Flame Weeders

As the name implies, flame weeders or flame throwers use fire to control weeds. They heat up the weed just enough to kill it; when using a flame weeder, you only need to heat the plant up enough to kill the plant tissue. You don’t actually need to burn the weed. 

Flame weeders kill the plant tissue that is above ground, but they don’t kill the roots. Because of this, they may not get rid of all weeds for good. Perennial weeds especially will need multiple treatments to fully kill the weed. 

This method is much safer than using harsh chemicals, but there is the risk of starting a fire. Be sure to take all safety precautions, and never use a flame weeder when there is a burn notice or a high forest fire risk. 

Alternative Weed Control Solutions

If you’re able to use an organic method to control weeds, that is preferred. It’s always best to forgo using a chemical when you can. However, there are some chemical options available on the market that, according to current evidence, are not as dangerous as Roundup. It can be much more convenient to just buy a jug of weed killer and spray it; many people don’t have time for some of the organic methods, which is understandable. 


Reward, which is manufactured by Syngenta, uses diquat as the active ingredient. It’s one of the most popular diquat herbicides on the market. It doesn’t penetrate to the roots, but it works well to control most small weeds. It may not be up to the job of controlling larger weeds, however. 


Glufosinate is another chemical-based herbicide that’s sold under the brand names Finale XL and Cheetah Pro. It works best on annual, rather than perennial weeds. It does not penetrate to the root, and it typically does not do damage to nearby plants that you aren’t trying to kill. 

What Should I Do if I’ve Used Roundup? 

Before it became widely known how dangerous Roundup can be, many people used it without knowing the risks. Even today, many people use the chemical without understanding the harm they may be causing.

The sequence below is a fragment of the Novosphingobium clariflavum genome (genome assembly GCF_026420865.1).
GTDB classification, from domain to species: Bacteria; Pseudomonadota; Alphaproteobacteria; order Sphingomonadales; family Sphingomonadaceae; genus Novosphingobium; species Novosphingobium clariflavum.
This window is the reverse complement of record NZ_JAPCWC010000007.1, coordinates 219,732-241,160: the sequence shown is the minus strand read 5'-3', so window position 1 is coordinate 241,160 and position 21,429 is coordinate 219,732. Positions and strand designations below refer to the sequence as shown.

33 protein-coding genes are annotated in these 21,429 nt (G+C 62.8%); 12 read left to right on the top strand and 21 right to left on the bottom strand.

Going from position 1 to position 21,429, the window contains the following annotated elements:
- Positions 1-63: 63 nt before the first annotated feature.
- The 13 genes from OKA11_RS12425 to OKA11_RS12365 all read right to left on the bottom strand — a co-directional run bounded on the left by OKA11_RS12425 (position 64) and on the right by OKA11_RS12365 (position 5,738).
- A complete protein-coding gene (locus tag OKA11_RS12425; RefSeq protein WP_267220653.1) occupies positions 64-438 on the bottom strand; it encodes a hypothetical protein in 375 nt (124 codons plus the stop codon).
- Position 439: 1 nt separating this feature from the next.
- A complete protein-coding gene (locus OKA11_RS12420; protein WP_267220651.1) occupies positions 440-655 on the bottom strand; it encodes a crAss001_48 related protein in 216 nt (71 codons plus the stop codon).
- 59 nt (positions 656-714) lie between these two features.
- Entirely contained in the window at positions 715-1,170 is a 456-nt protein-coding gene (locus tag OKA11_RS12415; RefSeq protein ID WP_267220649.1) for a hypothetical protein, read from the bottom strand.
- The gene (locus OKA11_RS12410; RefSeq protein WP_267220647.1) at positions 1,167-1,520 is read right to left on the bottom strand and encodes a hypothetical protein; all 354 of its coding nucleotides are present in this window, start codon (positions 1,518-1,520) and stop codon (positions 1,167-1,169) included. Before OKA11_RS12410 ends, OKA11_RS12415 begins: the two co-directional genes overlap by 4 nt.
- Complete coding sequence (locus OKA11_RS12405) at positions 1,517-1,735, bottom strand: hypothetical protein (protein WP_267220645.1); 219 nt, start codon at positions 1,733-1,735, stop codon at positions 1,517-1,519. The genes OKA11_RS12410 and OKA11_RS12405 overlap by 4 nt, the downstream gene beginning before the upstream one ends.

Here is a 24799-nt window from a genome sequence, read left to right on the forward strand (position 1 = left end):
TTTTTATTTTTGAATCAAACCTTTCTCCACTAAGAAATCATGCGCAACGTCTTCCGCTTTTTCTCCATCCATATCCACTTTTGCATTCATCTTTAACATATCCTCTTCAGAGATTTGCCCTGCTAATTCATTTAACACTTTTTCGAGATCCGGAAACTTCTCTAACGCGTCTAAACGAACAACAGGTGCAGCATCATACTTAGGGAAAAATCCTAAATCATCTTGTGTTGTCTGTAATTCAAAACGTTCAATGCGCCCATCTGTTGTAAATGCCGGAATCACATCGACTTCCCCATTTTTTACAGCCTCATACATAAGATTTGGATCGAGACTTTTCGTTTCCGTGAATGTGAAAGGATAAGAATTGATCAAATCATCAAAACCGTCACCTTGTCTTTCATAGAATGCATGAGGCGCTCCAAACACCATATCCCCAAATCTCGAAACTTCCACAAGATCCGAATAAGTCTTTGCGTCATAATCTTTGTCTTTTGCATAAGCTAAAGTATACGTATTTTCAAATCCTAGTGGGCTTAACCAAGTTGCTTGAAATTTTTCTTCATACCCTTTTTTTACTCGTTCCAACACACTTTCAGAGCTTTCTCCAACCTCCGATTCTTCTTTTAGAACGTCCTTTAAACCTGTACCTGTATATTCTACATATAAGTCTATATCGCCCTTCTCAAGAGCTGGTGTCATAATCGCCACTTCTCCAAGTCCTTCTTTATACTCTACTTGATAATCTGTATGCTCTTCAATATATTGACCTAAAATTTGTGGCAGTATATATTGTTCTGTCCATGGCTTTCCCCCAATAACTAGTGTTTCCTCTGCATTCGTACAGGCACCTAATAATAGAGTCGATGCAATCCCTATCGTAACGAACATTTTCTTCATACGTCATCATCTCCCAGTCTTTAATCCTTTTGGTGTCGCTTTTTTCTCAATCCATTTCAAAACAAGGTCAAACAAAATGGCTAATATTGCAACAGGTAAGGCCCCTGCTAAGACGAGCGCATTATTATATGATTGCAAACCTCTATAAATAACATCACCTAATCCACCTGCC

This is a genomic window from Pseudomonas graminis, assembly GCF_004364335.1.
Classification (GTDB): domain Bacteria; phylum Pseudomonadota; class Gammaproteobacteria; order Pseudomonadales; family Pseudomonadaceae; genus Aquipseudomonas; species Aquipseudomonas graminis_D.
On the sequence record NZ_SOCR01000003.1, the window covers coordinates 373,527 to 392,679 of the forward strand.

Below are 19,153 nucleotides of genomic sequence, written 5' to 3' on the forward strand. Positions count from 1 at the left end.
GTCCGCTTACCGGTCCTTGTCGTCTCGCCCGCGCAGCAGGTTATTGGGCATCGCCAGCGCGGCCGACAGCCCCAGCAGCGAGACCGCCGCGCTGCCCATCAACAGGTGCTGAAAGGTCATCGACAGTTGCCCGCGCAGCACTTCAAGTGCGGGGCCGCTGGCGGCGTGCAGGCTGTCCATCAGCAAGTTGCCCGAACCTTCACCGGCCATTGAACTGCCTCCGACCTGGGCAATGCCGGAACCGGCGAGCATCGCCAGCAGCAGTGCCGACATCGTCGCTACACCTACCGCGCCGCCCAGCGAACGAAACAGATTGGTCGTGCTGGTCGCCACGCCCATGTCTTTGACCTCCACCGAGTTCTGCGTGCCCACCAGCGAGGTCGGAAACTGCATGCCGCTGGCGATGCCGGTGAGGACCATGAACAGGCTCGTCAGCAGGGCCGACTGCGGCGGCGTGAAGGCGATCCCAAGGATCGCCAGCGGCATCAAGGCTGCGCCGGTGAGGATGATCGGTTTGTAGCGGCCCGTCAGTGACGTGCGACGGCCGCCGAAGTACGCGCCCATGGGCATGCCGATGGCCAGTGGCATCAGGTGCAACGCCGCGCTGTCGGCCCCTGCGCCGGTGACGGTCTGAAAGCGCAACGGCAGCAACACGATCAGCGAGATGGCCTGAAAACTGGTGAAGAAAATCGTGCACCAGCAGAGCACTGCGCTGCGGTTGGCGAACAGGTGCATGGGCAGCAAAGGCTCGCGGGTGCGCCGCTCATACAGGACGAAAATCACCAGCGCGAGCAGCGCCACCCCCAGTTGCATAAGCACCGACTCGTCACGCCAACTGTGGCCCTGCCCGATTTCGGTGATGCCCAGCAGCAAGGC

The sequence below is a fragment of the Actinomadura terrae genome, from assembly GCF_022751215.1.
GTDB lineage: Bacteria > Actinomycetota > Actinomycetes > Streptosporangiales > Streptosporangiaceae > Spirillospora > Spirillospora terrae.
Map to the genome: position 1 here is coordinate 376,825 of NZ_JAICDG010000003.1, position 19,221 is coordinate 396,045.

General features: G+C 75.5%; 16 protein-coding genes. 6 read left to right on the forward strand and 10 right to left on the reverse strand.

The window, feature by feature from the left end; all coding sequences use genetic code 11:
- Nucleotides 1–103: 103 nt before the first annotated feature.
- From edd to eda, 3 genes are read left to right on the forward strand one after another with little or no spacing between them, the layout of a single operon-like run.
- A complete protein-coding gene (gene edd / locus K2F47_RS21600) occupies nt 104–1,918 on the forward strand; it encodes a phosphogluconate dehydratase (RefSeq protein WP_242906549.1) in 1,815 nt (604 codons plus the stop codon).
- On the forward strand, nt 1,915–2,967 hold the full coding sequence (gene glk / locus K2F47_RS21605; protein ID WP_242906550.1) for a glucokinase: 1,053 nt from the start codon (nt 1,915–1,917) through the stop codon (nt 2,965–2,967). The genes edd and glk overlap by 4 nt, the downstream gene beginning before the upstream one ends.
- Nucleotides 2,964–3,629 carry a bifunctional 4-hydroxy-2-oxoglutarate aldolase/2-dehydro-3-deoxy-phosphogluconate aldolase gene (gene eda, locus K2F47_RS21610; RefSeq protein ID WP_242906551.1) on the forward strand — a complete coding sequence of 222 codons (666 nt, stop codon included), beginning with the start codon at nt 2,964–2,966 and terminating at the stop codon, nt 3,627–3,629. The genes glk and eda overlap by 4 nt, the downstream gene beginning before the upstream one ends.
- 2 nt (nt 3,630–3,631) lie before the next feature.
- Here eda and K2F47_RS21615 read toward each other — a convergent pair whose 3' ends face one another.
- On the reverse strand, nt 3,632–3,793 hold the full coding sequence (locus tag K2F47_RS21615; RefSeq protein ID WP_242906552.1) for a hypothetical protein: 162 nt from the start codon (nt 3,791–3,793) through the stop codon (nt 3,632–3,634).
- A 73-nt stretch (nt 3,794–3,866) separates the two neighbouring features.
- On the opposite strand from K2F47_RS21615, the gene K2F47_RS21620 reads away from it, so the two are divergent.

If you’ve used Roundup in the past at your home occasionally, it’s unlikely you’ve suffered severe or permanent damage. People that have used it long-term as part of their jobs, however, are often the ones who are now facing the long-term ramifications of glyphosate exposure. Cancer is of particular concern, as the World Health Organization classifies glyphosate as a probable carcinogen. 

People who believe they have been harmed by Roundup can speak to a lawyer to determine if they are eligible to file a Roundup lawsuit. We’re happy to help connect you with a lawyer and begin the process of seeking justice for yourself.

Free Case Evaluation

If you or a loved one were harmed by using Roundup Weedkiller you could be entitled to compensation.


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We are here to help you and loved ones advocate for justice. Feel free to send us any questions you might have, either about an injury or the process for pursuing justice so we can help you exercise your rights.

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© Copyright Jazz Media Ltd. 2020. All rights reserved